I’m feeling grateful for the space this group has created with one another, and for all that these relationships bring to my life. I’m aware of the evolution of our friendships, as well as the changes that occur within each of us and in our respective lives. I’m excited to see what lies ahead for us all as individuals and as a group.
I’m already counting the days until we’re all — all — together again.
I’m so delighted to share that our group has a collective written piece and photographs in the Autumn issue of Mingle. I hope you check it out.
My Tribe sisters and I gathered on the shores of the Pacific Ocean in our beloved, sleepy, Oregon coastal town last month. It was a delicious few days together. This year, our third, was awash with traditions and rituals from our previous gatherings as well as new evolutions. Although our time together was deeply connecting, we felt a hole in our hearts as one of our sisters had to miss our retreat due to a significant loss. It strikes me that this is likely the first of many such losses our group will share with one another, the first of life circumstances that keep us apart, the first of holding space for each other while we physically can’t be with one another. And that’s just what a group of kindred sisters is for, right? To cheer us in good times and in celebration, and hold us in despair and loss…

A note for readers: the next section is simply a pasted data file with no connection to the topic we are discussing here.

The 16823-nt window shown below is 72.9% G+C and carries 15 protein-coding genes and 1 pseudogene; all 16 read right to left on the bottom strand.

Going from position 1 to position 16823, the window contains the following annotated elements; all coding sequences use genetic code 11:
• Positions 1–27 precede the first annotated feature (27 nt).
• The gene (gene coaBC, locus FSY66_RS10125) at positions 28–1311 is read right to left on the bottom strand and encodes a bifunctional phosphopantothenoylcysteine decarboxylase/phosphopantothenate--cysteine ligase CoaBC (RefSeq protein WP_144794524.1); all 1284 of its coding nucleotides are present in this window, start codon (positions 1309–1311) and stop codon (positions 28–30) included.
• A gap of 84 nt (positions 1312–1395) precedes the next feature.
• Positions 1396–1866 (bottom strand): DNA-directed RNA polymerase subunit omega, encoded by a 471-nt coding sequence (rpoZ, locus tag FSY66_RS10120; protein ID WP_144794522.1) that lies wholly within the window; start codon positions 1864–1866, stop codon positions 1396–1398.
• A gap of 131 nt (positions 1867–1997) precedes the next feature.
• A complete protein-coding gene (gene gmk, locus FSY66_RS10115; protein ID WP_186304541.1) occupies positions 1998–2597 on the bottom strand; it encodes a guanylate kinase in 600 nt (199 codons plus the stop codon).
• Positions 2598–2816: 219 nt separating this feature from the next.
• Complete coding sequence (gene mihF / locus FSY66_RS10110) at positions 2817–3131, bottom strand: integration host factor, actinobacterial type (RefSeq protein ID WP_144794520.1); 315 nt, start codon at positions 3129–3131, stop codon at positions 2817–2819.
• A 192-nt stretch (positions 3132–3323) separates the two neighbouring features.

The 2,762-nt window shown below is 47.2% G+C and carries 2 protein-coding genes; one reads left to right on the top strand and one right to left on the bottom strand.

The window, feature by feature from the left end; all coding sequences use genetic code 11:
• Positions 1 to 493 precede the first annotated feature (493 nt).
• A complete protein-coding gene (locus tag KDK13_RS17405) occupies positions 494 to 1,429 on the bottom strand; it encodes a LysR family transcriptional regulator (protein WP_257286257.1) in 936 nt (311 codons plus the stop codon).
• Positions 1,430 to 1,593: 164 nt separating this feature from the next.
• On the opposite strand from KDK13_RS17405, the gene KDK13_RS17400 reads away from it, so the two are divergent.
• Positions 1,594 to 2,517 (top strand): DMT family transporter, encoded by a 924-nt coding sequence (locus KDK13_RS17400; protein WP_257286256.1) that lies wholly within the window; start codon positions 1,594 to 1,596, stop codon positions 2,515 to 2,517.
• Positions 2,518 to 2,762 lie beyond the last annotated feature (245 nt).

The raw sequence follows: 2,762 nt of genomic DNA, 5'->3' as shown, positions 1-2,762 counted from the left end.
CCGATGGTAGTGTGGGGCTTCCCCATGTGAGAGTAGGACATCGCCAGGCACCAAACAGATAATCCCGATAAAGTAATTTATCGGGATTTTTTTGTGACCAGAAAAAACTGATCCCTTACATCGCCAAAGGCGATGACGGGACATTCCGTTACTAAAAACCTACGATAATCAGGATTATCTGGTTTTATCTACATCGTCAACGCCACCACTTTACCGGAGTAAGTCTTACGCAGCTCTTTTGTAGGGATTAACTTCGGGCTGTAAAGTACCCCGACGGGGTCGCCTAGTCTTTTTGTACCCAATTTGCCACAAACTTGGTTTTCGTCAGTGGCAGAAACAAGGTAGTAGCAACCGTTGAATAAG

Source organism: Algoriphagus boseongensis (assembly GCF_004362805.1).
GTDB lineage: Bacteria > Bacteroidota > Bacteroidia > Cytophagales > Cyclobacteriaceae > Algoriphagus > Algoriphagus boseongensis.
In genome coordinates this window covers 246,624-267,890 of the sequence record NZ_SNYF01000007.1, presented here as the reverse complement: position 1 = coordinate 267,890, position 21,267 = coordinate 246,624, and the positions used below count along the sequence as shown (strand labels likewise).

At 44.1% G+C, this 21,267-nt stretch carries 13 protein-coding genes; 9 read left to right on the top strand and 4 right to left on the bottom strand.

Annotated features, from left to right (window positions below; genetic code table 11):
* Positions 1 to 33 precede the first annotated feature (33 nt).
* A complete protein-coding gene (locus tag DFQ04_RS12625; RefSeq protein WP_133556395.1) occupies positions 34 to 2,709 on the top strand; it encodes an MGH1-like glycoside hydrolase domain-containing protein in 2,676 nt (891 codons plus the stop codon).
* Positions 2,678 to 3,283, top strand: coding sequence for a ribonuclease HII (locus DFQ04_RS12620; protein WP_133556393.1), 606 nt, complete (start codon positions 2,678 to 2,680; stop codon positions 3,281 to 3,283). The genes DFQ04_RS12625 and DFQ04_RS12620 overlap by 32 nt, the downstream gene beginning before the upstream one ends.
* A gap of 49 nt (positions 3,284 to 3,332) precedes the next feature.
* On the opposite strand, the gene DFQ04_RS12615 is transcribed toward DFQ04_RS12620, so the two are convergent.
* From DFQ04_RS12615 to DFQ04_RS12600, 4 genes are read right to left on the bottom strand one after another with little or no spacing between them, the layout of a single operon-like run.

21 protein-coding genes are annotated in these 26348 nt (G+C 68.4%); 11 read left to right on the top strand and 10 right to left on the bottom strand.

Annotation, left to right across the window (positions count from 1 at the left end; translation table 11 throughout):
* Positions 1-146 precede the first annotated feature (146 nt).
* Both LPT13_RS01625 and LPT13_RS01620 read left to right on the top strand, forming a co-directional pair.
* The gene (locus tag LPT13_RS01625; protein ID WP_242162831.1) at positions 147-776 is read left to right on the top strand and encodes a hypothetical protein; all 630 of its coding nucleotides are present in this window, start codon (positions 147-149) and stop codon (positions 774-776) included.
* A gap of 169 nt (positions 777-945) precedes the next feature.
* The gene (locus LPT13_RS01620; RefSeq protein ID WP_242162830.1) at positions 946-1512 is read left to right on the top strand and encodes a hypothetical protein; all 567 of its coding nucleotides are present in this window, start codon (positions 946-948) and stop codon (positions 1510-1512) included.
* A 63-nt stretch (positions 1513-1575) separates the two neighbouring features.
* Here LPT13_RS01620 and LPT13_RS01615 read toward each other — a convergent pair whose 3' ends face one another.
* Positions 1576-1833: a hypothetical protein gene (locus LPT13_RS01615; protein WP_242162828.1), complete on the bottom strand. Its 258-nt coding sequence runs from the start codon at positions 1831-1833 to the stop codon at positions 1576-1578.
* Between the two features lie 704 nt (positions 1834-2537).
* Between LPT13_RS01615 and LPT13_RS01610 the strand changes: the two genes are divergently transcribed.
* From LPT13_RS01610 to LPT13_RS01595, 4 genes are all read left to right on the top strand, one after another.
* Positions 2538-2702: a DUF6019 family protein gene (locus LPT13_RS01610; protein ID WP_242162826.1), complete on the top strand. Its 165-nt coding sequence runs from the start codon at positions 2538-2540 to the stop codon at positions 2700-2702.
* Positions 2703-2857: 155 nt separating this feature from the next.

Our talented Tribe sister, Melissa, filmmaker extraordinaire, gifted us again with a short film of our time together. Melissa had a vision and story she wanted to tell this year, and I love what she created for us, blending our traditions and our evolution.
Thank you, Melissa. YOU are such a gift. xoxo